WASHINGTON — South Korea Hyundai The motor company said on Friday that it will begin operations this month with $5.5 billion electric car and battery plant in the USA.

Hyundai plans to start commercial production in the first half of 2025 with an annual capacity of 300,000 units. Hyundai Group said the Oct. 25 groundbreaking of the Hyundai Group “meta-factory” in Savannah, Georgia, is part of “Hyundai Group’s commitment to allocate $10 billion by 2025 to the development of mobility in the US, including the production of electric vehicles.”

The new development comes amid anger from Korea and the European Union over US tax policies on electric vehicles.

The anti-inflation law, signed by Biden in August, requires electric vehicles to be assembled in North America to qualify for tax breaks in the United States, but excludes Hyundai and its affiliate Kia Corp from EV subsidies since they don’t yet make cars there like the big European automakers.

By law, about 70% of electric vehicles are immediately ineligible for tax credits of up to $7,500 per vehicle.

Earlier this month, South Korea said Biden expressed a willingness to continue negotiations with South Korea over recent US legislation that denies subsidies to most foreign electric vehicle (EV) manufacturers.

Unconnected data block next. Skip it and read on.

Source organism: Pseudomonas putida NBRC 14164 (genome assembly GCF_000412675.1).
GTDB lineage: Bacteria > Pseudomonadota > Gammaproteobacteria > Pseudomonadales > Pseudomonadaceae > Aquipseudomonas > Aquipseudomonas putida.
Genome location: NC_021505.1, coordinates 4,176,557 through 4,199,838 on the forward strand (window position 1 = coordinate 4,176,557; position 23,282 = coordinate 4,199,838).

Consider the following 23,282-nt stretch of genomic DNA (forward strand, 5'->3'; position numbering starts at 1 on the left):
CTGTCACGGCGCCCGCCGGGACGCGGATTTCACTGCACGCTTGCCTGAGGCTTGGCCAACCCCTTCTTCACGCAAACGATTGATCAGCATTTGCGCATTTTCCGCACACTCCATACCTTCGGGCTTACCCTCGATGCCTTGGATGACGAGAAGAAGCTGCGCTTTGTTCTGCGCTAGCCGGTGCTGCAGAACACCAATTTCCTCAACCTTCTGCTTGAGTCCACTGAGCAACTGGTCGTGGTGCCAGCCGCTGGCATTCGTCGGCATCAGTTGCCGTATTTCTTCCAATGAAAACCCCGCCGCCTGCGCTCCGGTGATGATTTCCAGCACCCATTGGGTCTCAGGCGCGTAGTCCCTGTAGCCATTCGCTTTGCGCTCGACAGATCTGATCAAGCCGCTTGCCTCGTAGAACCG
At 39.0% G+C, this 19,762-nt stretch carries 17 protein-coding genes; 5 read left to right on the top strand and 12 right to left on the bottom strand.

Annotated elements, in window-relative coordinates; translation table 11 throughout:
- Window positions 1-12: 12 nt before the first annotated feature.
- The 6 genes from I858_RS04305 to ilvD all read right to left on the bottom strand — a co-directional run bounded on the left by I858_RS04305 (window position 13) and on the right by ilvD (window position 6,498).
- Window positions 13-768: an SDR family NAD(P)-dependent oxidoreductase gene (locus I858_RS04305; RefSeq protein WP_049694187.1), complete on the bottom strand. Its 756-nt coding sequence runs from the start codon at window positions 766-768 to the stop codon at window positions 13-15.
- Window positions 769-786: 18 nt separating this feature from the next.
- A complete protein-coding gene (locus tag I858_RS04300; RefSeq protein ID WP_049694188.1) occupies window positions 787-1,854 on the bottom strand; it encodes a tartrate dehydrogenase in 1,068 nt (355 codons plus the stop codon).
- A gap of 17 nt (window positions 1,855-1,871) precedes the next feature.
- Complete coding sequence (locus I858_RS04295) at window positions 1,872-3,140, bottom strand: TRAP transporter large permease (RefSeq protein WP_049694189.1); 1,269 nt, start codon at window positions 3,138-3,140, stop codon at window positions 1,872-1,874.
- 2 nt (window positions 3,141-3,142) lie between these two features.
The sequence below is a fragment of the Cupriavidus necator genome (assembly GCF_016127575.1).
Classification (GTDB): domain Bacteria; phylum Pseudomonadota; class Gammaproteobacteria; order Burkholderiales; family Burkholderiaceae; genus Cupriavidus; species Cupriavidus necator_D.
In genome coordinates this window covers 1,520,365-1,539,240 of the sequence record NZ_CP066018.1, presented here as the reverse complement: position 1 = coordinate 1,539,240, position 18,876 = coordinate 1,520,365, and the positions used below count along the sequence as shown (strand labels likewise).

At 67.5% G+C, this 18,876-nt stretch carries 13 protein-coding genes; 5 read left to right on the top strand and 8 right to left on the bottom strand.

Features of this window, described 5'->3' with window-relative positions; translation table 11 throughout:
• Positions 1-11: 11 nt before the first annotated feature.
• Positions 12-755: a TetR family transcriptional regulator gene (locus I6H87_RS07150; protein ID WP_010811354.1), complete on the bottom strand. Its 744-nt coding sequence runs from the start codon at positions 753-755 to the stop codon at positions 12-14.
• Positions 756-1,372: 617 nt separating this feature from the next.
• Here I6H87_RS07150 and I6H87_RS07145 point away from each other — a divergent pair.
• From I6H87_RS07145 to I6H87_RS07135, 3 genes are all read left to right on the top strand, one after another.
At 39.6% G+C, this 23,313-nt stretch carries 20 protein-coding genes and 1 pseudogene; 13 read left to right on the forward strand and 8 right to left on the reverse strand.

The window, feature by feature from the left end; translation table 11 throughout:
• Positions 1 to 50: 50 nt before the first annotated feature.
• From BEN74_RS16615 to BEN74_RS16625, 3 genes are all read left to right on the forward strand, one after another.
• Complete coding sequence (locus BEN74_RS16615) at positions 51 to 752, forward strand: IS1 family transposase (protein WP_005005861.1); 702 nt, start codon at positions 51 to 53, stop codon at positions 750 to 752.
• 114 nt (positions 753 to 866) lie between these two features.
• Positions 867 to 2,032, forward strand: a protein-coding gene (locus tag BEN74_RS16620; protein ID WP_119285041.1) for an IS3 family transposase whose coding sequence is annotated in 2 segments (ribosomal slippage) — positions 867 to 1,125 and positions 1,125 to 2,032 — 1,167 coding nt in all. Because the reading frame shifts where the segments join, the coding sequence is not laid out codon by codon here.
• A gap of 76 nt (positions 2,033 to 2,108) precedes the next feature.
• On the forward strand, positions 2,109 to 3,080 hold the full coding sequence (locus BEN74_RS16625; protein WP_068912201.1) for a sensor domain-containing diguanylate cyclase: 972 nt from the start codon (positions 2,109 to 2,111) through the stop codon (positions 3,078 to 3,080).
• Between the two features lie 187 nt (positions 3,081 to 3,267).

Biden has also repeatedly praised investments by major foreign automakers in building electric vehicle and battery factories in the United States, including Tuesday’s announcement Honda Motor and LG Energy that they will locate a $4.4 billion battery plant in Ohio.

Biden gave the assurances in a letter to South Korean President Yoon Suk-yeol, who last month asked the US president for help to allay Seoul’s fears that new US rules would hurt South Korean automakers, Reuters reported.

As a result of the August law, only about 20 electric vehicles can receive subsidies under the new rules, among them models with Ford Motor Co and BMW.

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